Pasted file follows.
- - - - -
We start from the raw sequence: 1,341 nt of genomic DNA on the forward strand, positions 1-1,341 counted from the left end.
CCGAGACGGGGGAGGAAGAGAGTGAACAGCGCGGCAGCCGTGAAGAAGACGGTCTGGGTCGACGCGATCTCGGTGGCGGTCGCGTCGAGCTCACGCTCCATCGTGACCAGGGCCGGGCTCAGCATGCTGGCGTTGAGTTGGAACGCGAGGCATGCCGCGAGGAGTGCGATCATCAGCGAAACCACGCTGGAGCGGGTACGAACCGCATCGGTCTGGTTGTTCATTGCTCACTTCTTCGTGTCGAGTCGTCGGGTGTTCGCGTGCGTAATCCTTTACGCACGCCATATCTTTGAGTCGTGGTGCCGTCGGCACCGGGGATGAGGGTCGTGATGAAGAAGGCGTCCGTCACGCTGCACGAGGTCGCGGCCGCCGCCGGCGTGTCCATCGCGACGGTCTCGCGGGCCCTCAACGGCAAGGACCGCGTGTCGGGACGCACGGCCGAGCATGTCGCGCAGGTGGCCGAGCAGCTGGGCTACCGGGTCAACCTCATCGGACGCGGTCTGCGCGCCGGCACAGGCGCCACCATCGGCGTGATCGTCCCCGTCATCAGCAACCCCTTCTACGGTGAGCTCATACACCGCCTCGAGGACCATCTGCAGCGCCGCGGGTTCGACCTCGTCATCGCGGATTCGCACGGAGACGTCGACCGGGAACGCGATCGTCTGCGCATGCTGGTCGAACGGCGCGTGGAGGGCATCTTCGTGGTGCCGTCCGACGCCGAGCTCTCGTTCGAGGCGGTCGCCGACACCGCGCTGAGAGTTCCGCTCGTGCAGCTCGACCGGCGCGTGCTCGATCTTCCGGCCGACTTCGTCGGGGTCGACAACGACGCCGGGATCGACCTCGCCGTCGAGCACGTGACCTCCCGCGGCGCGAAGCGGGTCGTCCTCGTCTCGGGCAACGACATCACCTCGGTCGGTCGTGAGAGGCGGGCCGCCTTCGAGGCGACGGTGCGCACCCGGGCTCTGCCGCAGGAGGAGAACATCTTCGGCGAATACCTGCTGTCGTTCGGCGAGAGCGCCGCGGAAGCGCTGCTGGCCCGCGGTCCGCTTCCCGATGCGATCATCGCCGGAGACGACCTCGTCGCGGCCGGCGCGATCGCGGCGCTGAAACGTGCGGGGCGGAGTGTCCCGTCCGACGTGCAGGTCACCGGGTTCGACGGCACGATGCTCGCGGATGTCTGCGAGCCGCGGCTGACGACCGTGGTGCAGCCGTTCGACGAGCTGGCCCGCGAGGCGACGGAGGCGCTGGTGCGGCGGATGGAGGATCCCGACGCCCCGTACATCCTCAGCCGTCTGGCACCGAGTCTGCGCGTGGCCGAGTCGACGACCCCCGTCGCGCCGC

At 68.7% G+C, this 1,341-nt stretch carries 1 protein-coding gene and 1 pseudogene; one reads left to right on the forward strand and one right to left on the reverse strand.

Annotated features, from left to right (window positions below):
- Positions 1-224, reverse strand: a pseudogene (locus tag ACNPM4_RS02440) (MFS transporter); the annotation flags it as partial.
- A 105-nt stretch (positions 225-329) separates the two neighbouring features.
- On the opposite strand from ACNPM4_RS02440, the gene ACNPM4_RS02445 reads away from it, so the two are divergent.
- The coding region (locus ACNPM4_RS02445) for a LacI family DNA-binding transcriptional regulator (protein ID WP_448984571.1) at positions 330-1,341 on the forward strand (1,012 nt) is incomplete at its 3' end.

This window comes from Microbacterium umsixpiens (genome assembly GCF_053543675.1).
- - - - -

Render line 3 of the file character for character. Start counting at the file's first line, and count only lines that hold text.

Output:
At 68.7% G+C, this 1,341-nt stretch carries 1 protein-coding gene and 1 pseudogene; one reads left to right on the forward strand and one right to left on the reverse strand.